Mary Kay Caldwell, a disabled veteran in Austin, scrapes by on family donations, food pantries and disability compensation. She no longer qualifies for other forms of government assistance. "I’m in the middle," she explains. "I get enough benefits to not qualify for food stamps, and at the same time, I don’t get enough to suffice. The pantries help a lot.”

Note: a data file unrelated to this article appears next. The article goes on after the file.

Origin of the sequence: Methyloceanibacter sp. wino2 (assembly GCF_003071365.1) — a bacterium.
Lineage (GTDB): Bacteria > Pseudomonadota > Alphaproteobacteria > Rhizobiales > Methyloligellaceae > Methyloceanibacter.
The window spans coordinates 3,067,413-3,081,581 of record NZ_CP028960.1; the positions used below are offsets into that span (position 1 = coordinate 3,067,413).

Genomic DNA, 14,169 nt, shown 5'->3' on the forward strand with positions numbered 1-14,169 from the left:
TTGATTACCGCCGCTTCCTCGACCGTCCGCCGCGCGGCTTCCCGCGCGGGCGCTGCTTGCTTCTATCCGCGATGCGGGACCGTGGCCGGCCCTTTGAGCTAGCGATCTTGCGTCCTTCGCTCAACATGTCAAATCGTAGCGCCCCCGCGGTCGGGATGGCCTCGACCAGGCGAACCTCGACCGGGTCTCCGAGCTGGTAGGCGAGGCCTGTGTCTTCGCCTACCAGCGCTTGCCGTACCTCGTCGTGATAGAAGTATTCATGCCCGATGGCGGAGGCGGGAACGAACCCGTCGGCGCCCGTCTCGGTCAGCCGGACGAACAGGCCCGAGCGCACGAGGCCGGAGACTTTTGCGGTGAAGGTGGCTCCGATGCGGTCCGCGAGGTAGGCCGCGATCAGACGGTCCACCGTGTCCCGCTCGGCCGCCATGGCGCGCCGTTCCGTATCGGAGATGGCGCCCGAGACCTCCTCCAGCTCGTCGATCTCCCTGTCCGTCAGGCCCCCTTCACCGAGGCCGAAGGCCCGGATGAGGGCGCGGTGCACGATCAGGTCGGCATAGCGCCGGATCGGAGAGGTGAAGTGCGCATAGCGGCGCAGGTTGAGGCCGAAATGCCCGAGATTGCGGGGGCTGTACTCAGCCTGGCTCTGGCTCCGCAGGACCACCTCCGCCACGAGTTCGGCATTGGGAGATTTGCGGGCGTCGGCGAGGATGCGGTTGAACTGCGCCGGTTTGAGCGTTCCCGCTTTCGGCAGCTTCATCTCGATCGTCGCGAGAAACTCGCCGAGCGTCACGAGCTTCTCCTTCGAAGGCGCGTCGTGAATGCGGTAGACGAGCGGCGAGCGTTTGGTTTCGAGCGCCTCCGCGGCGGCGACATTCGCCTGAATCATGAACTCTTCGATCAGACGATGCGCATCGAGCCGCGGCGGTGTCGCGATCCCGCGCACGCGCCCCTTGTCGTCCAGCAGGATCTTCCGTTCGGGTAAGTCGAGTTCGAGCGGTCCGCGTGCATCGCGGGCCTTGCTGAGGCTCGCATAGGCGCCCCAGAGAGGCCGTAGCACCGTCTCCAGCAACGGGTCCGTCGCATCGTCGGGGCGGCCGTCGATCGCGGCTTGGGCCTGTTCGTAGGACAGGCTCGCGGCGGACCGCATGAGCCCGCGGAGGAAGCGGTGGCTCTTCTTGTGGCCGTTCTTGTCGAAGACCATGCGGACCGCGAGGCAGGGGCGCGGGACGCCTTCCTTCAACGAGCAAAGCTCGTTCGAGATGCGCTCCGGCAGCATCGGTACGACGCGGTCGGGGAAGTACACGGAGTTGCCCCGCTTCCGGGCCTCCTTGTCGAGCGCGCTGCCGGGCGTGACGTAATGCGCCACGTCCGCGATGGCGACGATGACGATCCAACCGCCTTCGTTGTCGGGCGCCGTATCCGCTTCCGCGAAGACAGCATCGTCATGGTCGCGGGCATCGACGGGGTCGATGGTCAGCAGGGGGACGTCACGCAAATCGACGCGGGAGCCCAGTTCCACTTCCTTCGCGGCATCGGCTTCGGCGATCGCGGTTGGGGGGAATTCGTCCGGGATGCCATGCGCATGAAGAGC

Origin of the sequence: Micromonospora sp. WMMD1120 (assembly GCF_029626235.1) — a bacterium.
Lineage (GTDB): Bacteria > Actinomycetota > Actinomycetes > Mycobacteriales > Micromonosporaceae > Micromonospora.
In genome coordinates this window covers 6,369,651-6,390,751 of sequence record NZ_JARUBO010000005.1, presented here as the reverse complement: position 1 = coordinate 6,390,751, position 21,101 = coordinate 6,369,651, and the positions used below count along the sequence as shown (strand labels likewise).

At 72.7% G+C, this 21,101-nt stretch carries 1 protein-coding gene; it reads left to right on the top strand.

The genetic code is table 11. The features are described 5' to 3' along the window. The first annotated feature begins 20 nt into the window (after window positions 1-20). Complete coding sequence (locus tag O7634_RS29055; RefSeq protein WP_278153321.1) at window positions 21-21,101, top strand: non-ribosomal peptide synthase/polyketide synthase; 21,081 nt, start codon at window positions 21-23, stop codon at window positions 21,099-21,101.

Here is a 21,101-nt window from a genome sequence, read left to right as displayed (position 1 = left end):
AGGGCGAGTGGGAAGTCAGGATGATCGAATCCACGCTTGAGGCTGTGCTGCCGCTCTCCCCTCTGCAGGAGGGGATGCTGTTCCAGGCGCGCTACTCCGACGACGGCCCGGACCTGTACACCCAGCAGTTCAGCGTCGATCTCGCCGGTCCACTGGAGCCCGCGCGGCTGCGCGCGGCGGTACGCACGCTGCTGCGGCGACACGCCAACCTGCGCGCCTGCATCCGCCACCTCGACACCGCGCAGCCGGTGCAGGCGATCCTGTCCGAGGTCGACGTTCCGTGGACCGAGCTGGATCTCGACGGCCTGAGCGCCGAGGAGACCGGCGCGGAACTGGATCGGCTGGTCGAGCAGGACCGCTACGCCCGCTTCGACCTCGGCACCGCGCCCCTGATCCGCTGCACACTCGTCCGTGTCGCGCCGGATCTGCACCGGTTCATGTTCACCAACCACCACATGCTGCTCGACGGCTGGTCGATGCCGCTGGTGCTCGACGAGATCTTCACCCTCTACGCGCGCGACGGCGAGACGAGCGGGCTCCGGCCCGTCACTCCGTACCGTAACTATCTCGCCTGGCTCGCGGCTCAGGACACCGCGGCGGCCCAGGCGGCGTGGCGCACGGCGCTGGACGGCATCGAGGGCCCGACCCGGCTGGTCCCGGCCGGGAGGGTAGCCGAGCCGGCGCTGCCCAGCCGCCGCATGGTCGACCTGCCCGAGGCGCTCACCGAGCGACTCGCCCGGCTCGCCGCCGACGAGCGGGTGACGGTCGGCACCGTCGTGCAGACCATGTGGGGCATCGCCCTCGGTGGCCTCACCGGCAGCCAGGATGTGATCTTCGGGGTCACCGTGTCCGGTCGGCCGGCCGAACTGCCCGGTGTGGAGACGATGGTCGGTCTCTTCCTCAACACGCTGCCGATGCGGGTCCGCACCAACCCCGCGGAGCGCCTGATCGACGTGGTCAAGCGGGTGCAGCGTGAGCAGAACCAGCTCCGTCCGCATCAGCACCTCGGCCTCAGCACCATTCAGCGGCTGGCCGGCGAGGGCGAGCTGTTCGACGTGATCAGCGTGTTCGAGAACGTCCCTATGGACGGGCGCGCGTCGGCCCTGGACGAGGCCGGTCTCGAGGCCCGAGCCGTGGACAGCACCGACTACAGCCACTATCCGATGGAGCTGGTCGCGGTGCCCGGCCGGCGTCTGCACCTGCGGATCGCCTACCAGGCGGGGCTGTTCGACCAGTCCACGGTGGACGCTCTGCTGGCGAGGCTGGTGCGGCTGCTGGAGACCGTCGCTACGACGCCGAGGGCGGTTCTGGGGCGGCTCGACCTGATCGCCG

An hour South in San Antonio, 66-year-old Susan Jacobs lives on a fixed income, and can only watch as prices for food and other necessities rise around her. “My daughter in Houston said, ‘Come live with me,' but I'm used to being by myself,” she said. “I don't want to be a burden.”
“Social Security was never designed to be an adequate source of income, but by default people are using it that way,” said Jerry Williams, associate professor and chairman of the department of sociology at Stephen F. Austin University.